Our heroes return to the past and use their knowledge of Sissi’s scheme to be a jerk to her and this whole mess of an episode is capped off with an 80’s style freeze frame.




Where do I begin? This episode is one big crazy mess. Firstly, at least half of the major character’s voices sound slightly wrong in this episode. And I’m almost positive that the cameo bus driver is voiced by the same actor as the principal…doing the principal’s voice.


And then there’s the pacing of the episode. Seriously, whoever wrote this episode needs extra strength Ritalin. In the first half of the episode, there’s barely a scene that lasts longer than thirty seconds. We resolve the entirety of the episode’s B-Story before Xana even begins messing with the bus!  Ricochet rabbit would have a hard time following this garbage.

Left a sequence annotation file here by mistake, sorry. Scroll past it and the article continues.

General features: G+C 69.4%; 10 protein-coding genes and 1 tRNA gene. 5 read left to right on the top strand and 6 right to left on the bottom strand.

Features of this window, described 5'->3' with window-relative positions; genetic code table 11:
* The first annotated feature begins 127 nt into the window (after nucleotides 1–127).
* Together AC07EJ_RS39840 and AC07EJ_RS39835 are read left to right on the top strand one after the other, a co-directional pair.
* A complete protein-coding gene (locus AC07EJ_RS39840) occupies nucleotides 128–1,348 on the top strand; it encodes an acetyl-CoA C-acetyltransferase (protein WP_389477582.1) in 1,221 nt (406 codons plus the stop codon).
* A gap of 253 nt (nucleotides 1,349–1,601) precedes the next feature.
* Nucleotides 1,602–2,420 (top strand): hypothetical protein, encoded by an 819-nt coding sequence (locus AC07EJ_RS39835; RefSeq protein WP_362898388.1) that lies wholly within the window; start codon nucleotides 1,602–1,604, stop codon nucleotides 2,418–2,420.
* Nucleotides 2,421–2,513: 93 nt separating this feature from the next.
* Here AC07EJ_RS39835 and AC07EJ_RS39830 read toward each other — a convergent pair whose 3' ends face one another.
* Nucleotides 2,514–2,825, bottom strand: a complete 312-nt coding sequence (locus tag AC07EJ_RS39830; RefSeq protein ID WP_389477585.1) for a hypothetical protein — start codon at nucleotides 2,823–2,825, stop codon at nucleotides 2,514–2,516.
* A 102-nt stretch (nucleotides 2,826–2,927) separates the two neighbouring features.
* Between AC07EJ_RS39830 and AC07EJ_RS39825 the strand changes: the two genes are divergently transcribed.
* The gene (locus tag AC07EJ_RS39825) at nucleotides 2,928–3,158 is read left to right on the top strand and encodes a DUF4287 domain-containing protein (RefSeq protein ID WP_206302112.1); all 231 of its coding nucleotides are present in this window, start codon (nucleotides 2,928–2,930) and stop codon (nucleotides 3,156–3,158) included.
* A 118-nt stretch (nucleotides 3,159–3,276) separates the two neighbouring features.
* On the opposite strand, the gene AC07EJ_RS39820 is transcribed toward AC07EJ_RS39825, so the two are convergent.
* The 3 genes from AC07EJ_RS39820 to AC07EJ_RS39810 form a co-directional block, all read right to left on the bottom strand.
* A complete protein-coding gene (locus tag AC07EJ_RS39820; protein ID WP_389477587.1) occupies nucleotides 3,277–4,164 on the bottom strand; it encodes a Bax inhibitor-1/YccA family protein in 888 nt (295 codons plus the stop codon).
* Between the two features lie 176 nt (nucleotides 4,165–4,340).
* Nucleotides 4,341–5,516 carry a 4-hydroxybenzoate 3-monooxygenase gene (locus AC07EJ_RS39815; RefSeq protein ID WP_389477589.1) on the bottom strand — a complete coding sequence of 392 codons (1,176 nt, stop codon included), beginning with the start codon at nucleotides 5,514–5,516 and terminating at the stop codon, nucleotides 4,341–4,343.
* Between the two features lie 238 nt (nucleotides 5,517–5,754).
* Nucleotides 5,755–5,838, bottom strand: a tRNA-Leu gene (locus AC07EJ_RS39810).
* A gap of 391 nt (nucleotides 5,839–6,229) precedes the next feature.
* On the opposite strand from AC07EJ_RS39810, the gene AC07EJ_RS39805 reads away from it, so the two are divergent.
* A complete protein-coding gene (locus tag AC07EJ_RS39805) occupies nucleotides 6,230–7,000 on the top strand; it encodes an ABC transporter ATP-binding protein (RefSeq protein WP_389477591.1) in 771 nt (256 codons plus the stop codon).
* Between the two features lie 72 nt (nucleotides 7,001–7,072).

Sure I could have gone with Speedy Gonzales, but then you would know what I was talking about.

That's right, I’ve got my finger on the pulse of popular culture.


Let’s address the diary debachle. So Sissi steals Ulrich’s, then Yumi goes looking for it. Instead she finds Sissi’s diary, reads it (inducing a poorly animated flashback) then calls up Sissi from the girl’s bathroom to blackmail her about the location of Ulrich’s diary. It turns out she hid the diary in the very bathroom stall that Yumi called from. Well isn’t that creepy, weird and convenient? Why hide something so important in a public place? Why did Yumi call from there in the first place? Did they tire out the animation staff with all of those fifteen second scenes from before?


That brings us to Xana’s plan, and this may actually be the least sensical yet. I mean, it’s hard to top the nuclear explosion plan for sheer stupidity, but I’m really having a hard time figuring out the goal of this one. So Xana wants to ram a speeding bus into a petro-chemical plant. His goal doesn’t seem to be killing the Lyoko warriors, because only two of them were ever on the bus, and he simply could have run the bus off a cliff or into a building if that were the case.